Sources & Further Reading:
Allison, Natalie. “Gov. Bill Lee signs Nathan Bedford Forrest Day proclamation, is not considering law change.” The Tennessean. July 12, 2019.
Cimprich, John. Fort Pillow, A Civil War Massacre, and Public Memory. Baton Rouge: Louisiana State University Press, 2005.
Cowsert, Zachery. “The South Needs to Commemorate Its Southern Unionists.” Civil Discourse. August 25, 2017.
Hickox, Will. “Remember Fort Pillow!” Disunion, blog of the New York Times. April 14, 2014.
Huebner, Timothy S. “Confronting the true history of Forrest the slave trader.” Memphis Commercial Appeal. December 8, 2017.
Hurst, Jack. Nathan Bedford Forrest: A Biography. New York: A.A. Knopf, 1993.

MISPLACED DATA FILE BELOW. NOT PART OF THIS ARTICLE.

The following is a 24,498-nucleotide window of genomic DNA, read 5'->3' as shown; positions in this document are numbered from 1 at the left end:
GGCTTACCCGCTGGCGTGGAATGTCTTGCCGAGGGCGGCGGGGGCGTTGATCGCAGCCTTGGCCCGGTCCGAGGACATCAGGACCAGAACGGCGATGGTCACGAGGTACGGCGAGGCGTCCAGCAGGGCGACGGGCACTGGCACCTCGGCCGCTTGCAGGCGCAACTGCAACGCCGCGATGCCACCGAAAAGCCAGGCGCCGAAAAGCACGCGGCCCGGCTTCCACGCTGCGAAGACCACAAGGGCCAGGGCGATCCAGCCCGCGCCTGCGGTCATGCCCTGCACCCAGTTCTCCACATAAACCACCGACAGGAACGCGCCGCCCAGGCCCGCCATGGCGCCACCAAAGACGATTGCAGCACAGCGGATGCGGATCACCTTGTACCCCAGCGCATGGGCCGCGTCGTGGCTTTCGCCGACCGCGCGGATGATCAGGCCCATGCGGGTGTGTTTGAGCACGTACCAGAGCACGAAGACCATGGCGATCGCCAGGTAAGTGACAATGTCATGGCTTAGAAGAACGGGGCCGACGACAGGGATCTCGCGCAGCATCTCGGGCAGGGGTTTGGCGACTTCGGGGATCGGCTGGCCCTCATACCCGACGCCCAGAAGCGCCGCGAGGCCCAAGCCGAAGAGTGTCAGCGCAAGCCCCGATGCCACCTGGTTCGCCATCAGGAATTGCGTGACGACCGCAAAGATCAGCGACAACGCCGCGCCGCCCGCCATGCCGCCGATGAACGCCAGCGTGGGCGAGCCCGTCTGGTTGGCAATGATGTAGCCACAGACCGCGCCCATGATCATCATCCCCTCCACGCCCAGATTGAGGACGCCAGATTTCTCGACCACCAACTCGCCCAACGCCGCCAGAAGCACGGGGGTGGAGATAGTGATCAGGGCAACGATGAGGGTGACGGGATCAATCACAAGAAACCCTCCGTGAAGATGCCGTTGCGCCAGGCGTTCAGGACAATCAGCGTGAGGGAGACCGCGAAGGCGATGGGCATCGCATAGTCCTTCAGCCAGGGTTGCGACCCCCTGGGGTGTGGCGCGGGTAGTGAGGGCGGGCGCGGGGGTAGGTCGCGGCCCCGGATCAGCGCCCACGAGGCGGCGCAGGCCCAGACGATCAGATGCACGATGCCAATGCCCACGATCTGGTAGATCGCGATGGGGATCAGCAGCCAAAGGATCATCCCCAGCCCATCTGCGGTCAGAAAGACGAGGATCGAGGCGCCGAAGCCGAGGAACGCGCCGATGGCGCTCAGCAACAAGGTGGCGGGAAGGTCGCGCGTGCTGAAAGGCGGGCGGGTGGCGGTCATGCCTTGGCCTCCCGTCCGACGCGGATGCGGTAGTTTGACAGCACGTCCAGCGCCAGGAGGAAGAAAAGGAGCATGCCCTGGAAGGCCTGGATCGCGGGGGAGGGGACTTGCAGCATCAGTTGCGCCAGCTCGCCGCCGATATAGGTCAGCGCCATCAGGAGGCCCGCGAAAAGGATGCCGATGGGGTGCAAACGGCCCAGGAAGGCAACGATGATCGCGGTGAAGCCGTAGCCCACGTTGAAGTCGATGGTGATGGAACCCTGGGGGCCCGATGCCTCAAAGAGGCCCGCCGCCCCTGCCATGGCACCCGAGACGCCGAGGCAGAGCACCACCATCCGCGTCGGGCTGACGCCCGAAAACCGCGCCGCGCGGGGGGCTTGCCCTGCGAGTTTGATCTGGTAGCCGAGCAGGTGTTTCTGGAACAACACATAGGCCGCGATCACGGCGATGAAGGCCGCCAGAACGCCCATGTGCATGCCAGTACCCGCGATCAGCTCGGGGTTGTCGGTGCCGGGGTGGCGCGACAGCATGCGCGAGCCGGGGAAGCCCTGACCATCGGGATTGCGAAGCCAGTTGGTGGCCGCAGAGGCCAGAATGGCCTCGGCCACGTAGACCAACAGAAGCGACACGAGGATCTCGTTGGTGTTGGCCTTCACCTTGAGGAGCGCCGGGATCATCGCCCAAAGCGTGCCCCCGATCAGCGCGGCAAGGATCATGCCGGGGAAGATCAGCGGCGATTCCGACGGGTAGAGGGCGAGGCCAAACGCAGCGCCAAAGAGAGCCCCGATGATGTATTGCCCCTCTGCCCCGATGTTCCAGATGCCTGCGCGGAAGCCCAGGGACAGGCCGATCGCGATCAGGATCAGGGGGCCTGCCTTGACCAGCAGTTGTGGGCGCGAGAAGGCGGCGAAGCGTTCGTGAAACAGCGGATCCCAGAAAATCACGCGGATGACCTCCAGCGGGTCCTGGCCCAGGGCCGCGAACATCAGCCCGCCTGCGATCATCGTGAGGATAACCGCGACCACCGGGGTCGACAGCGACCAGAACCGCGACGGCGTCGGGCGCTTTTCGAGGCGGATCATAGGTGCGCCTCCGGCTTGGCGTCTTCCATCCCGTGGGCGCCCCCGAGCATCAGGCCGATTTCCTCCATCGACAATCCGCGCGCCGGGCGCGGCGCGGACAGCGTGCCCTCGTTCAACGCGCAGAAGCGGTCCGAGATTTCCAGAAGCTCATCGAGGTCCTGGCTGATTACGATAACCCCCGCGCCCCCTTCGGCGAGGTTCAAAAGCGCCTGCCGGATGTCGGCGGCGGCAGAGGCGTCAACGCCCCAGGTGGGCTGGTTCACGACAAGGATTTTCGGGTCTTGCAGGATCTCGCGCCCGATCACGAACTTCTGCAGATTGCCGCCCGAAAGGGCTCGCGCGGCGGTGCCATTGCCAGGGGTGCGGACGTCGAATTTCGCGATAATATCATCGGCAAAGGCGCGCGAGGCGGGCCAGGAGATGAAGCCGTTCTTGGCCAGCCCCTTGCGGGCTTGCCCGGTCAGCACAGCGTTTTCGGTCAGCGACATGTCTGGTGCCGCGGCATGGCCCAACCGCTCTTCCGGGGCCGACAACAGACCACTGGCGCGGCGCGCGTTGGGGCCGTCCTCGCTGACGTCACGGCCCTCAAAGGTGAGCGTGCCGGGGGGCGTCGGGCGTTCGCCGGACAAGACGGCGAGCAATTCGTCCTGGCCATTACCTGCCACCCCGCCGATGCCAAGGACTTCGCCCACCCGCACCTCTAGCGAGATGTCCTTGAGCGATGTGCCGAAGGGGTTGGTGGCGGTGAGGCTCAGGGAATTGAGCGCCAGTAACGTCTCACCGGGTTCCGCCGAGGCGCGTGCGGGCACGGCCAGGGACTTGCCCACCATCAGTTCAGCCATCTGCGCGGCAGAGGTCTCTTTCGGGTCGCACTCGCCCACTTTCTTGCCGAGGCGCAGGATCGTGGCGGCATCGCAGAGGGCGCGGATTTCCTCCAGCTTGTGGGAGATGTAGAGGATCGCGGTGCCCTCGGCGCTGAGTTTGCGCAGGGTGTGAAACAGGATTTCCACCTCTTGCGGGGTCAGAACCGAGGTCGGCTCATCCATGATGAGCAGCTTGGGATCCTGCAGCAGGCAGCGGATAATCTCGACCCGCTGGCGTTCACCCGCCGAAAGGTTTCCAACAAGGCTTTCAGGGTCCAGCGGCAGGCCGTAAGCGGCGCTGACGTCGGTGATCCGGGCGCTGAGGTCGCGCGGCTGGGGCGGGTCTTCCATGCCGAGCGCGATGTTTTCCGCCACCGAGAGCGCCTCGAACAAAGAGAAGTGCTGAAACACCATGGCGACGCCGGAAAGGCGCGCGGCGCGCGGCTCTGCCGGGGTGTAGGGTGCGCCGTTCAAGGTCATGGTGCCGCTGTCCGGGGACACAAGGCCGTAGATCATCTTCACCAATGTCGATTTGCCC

Powell, David A. Failure in the Saddle: Nathan Bedford Forrest, Joseph Wheeler, and the Confederate Cavalry in the Chickamauga Campaign. New York: Savas Beatie, 2010.
Tures, John A. “General Nathan Bedford Forrest Versus the Ku Klux Klan.” Huffpost. July 6, 2016.
Ward, Andrew. River Run Red: The Fort Pillow Massacre in the Civil War. New York: Viking, 2005.
Waters, David. “New historical marker to tell truth of Nathan Bedford Forrest, slave trade in Memphis.” Memphis Commerical Appeal. March 5, 2018.
Wills, Brian S. “Nathan Bedford Forrest.” Tennessee Encyclopedia.
*Special shout-out to Will Hickox’s superb Disunion piece on Fort Pillow and Timonty Huebner’s piece in the Commercial Appeal, from which I pulled the Horatio Eden and Fort Pillow quotes.